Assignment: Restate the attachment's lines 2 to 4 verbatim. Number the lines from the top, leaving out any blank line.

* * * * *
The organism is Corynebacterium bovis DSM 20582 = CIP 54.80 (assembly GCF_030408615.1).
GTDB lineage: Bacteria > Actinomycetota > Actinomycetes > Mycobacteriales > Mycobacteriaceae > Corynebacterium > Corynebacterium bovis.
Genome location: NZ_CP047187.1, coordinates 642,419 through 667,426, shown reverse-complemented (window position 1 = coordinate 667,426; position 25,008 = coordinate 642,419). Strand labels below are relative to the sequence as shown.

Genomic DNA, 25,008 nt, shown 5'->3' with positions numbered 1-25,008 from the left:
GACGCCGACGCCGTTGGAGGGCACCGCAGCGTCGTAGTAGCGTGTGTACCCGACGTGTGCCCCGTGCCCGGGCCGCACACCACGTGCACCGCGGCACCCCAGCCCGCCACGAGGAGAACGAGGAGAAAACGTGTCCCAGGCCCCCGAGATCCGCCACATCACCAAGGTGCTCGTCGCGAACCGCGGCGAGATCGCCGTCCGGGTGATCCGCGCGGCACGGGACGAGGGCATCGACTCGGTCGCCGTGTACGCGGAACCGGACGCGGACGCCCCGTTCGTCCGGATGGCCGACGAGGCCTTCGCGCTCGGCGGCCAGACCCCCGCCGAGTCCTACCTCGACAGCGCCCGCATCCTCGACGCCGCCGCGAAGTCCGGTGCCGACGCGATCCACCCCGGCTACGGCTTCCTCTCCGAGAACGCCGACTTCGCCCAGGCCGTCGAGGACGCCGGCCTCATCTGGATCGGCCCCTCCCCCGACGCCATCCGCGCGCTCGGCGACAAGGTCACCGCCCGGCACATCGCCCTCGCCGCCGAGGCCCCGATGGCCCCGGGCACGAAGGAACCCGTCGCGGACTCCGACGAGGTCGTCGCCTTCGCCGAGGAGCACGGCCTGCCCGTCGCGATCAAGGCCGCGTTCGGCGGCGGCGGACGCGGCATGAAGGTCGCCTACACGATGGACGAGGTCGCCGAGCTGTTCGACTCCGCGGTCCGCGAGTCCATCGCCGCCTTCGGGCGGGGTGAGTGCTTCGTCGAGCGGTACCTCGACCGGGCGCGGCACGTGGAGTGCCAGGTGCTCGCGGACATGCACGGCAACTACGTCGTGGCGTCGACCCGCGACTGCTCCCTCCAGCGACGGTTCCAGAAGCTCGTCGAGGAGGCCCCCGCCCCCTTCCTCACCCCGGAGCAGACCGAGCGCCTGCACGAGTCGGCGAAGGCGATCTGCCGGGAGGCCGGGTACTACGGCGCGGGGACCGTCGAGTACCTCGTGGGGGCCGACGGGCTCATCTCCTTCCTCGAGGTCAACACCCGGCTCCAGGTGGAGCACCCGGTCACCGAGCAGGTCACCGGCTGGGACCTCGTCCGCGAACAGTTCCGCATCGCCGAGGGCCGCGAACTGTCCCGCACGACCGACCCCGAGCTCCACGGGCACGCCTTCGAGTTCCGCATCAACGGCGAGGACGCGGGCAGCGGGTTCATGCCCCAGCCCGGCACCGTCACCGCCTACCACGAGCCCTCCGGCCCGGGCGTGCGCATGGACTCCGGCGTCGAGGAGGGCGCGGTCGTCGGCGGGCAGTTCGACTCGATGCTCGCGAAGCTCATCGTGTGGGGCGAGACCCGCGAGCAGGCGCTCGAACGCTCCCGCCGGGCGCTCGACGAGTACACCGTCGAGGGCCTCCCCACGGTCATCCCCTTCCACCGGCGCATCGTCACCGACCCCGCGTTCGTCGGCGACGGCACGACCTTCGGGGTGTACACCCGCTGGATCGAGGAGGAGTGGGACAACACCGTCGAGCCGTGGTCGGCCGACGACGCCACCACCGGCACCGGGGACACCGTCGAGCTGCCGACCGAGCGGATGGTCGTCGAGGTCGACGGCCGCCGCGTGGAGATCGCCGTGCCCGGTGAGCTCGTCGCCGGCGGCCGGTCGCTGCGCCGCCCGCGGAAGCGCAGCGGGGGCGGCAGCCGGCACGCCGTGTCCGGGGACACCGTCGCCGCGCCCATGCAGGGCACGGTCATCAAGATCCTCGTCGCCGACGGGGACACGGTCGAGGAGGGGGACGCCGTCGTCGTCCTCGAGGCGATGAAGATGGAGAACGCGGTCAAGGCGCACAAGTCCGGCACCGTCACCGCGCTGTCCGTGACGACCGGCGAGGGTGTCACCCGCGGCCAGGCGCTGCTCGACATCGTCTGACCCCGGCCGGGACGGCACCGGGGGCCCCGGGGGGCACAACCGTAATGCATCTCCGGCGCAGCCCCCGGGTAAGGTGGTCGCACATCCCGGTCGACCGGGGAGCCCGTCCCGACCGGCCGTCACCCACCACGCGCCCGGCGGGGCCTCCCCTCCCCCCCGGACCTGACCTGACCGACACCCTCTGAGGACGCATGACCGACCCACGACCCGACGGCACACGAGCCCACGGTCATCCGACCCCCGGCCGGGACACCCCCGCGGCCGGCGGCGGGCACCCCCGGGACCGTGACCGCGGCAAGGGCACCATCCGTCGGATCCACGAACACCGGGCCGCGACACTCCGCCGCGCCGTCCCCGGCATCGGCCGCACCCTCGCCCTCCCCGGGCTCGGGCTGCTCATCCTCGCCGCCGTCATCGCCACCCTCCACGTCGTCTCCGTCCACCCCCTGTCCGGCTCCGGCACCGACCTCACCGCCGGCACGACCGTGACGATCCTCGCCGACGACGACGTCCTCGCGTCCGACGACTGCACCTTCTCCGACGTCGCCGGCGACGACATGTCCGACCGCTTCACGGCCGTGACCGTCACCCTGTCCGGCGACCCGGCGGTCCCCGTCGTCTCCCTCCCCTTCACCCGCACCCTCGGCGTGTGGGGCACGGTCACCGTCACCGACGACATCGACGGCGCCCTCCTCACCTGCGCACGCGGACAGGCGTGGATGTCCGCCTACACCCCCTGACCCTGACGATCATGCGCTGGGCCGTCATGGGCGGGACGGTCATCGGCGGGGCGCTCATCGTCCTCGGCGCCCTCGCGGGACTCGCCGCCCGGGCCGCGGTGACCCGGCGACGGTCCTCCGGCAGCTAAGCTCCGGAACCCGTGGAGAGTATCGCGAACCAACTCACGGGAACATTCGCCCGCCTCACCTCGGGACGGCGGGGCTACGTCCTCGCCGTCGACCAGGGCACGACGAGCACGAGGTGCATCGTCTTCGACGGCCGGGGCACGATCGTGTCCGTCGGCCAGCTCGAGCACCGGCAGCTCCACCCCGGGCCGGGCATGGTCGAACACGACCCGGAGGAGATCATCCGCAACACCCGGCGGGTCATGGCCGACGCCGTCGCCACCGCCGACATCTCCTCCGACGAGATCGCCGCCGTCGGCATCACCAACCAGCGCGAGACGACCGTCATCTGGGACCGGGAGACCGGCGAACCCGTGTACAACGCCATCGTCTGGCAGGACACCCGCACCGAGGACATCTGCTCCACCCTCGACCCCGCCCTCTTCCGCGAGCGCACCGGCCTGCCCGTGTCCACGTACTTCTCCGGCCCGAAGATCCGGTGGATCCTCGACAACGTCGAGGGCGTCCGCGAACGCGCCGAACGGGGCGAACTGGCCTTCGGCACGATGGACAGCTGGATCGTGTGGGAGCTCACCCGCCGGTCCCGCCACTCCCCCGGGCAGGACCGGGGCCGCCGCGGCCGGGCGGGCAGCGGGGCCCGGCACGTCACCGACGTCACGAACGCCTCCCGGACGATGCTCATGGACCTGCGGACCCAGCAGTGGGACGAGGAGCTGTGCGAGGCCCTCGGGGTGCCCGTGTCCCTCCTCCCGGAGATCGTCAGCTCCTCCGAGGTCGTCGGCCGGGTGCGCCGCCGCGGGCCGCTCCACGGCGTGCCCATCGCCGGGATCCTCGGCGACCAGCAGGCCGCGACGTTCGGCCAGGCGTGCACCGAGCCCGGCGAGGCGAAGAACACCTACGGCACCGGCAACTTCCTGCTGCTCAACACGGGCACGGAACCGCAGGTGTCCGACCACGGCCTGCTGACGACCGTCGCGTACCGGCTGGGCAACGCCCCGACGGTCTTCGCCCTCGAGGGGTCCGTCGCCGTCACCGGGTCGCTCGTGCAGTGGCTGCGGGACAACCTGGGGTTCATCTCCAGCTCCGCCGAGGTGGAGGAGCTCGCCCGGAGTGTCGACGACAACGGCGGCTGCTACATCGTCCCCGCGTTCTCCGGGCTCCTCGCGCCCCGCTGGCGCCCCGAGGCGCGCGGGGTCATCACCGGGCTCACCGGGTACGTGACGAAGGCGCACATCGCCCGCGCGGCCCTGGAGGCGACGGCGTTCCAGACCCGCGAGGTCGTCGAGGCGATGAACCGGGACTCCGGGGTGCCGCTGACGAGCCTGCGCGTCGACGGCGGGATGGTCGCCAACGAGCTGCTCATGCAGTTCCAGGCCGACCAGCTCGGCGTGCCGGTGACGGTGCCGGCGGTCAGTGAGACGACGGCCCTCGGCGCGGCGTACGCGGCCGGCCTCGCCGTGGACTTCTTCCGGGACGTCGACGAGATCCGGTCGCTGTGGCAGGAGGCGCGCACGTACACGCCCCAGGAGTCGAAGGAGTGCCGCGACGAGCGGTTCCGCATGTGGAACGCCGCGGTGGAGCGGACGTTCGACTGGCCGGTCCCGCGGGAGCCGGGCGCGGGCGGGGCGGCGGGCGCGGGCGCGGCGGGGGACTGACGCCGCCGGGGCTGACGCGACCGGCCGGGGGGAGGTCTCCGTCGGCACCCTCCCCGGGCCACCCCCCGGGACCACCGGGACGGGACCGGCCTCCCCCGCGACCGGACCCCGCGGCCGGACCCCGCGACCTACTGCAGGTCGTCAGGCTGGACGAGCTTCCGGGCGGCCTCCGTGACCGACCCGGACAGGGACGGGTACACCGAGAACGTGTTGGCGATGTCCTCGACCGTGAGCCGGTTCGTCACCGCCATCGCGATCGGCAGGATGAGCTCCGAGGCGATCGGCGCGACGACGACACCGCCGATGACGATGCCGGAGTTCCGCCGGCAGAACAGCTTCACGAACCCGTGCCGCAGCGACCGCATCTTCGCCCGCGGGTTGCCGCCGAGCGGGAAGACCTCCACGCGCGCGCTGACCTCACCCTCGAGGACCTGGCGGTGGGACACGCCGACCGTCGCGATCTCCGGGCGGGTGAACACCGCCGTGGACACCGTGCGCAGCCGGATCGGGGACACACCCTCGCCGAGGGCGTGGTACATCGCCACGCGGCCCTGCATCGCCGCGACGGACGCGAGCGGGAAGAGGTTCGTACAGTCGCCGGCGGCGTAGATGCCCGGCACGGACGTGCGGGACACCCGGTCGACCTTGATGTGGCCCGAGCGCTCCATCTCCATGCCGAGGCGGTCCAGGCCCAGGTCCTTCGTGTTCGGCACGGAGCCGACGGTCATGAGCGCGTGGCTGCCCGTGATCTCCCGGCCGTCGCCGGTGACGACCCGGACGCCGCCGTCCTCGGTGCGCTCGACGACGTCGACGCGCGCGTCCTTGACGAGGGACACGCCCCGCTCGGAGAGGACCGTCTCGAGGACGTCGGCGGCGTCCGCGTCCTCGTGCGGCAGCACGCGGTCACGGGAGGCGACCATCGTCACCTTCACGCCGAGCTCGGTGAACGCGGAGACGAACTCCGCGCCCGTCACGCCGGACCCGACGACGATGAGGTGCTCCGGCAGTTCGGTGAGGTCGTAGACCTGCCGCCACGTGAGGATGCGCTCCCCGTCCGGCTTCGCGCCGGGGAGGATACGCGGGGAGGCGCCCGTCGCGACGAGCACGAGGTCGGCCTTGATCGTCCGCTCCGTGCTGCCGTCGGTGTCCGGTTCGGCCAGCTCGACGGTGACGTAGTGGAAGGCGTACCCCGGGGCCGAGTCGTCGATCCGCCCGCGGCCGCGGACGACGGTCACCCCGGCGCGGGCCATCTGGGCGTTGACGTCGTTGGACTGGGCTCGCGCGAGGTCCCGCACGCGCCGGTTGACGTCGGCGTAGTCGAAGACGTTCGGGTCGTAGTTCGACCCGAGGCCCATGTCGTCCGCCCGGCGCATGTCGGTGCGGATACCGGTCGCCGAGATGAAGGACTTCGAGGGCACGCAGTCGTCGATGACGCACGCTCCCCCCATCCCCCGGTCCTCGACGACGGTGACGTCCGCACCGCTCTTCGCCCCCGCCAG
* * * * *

GTDB lineage: Bacteria > Actinomycetota > Actinomycetes > Mycobacteriales > Mycobacteriaceae > Corynebacterium > Corynebacterium bovis.
Genome location: NZ_CP047187.1, coordinates 642,419 through 667,426, shown reverse-complemented (window position 1 = coordinate 667,426; position 25,008 = coordinate 642,419). Strand labels below are relative to the sequence as shown.

Genomic DNA, 25,008 nt, shown 5'->3' with positions numbered 1-25,008 from the left: